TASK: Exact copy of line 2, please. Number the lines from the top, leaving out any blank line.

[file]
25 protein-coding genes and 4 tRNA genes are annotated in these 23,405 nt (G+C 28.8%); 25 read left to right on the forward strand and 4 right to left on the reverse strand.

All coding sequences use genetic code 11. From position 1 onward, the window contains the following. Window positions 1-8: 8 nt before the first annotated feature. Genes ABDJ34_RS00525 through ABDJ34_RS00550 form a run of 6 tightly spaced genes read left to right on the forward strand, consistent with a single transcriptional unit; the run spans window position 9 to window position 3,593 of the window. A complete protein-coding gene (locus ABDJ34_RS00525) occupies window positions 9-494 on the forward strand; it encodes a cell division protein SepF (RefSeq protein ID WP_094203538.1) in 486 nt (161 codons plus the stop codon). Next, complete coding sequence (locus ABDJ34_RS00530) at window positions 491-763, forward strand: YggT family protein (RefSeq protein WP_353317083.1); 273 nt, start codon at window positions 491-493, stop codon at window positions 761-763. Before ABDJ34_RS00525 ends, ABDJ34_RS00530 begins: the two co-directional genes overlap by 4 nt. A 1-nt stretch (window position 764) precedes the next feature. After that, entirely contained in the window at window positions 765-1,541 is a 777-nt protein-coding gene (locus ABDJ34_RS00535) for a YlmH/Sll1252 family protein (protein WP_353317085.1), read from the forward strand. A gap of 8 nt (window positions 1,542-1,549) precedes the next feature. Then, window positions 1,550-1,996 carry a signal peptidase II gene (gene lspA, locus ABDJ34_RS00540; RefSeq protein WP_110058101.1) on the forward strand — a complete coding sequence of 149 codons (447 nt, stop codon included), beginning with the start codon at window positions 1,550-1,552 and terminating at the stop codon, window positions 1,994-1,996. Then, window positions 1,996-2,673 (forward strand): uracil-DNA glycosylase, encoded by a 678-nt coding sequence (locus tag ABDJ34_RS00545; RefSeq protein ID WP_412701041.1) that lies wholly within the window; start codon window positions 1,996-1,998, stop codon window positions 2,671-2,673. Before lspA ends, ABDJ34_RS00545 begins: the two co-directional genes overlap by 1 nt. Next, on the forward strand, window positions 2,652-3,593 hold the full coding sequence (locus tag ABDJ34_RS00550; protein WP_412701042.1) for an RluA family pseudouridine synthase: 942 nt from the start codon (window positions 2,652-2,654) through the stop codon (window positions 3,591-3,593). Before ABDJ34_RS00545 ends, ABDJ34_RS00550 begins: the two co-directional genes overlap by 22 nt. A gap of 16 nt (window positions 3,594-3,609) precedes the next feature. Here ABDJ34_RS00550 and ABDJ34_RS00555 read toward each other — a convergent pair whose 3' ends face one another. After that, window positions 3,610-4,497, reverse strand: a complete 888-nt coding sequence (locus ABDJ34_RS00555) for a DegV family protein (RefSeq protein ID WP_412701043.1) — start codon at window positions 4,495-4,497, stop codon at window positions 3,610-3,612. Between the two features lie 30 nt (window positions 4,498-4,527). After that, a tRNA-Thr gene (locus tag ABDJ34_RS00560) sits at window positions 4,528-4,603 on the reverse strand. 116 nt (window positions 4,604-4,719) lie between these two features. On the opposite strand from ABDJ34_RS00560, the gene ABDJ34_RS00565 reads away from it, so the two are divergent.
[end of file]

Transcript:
All coding sequences use genetic code 11. From position 1 onward, the window contains the following. Window positions 1-8: 8 nt before the first annotated feature. Genes ABDJ34_RS00525 through ABDJ34_RS00550 form a run of 6 tightly spaced genes read left to right on the forward strand, consistent with a single transcriptional unit; the run spans window position 9 to window position 3,593 of the window. A complete protein-coding gene (locus ABDJ34_RS00525) occupies window positions 9-494 on the forward strand; it encodes a cell division protein SepF (RefSeq protein ID WP_094203538.1) in 486 nt (161 codons plus the stop codon). Next, complete coding sequence (locus ABDJ34_RS00530) at window positions 491-763, forward strand: YggT family protein (RefSeq protein WP_353317083.1); 273 nt, start codon at window positions 491-493, stop codon at window positions 761-763. Before ABDJ34_RS00525 ends, ABDJ34_RS00530 begins: the two co-directional genes overlap by 4 nt. A 1-nt stretch (window position 764) precedes the next feature. After that, entirely contained in the window at window positions 765-1,541 is a 777-nt protein-coding gene (locus ABDJ34_RS00535) for a YlmH/Sll1252 family protein (protein WP_353317085.1), read from the forward strand. A gap of 8 nt (window positions 1,542-1,549) precedes the next feature. Then, window positions 1,550-1,996 carry a signal peptidase II gene (gene lspA, locus ABDJ34_RS00540; RefSeq protein WP_110058101.1) on the forward strand — a complete coding sequence of 149 codons (447 nt, stop codon included), beginning with the start codon at window positions 1,550-1,552 and terminating at the stop codon, window positions 1,994-1,996. Then, window positions 1,996-2,673 (forward strand): uracil-DNA glycosylase, encoded by a 678-nt coding sequence (locus tag ABDJ34_RS00545; RefSeq protein ID WP_412701041.1) that lies wholly within the window; start codon window positions 1,996-1,998, stop codon window positions 2,671-2,673. Before lspA ends, ABDJ34_RS00545 begins: the two co-directional genes overlap by 1 nt. Next, on the forward strand, window positions 2,652-3,593 hold the full coding sequence (locus tag ABDJ34_RS00550; protein WP_412701042.1) for an RluA family pseudouridine synthase: 942 nt from the start codon (window positions 2,652-2,654) through the stop codon (window positions 3,591-3,593). Before ABDJ34_RS00545 ends, ABDJ34_RS00550 begins: the two co-directional genes overlap by 22 nt. A gap of 16 nt (window positions 3,594-3,609) precedes the next feature. Here ABDJ34_RS00550 and ABDJ34_RS00555 read toward each other — a convergent pair whose 3' ends face one another. After that, window positions 3,610-4,497, reverse strand: a complete 888-nt coding sequence (locus ABDJ34_RS00555) for a DegV family protein (RefSeq protein ID WP_412701043.1) — start codon at window positions 4,495-4,497, stop codon at window positions 3,610-3,612. Between the two features lie 30 nt (window positions 4,498-4,527). After that, a tRNA-Thr gene (locus tag ABDJ34_RS00560) sits at window positions 4,528-4,603 on the reverse strand. 116 nt (window positions 4,604-4,719) lie between these two features. On the opposite strand from ABDJ34_RS00560, the gene ABDJ34_RS00565 reads away from it, so the two are divergent.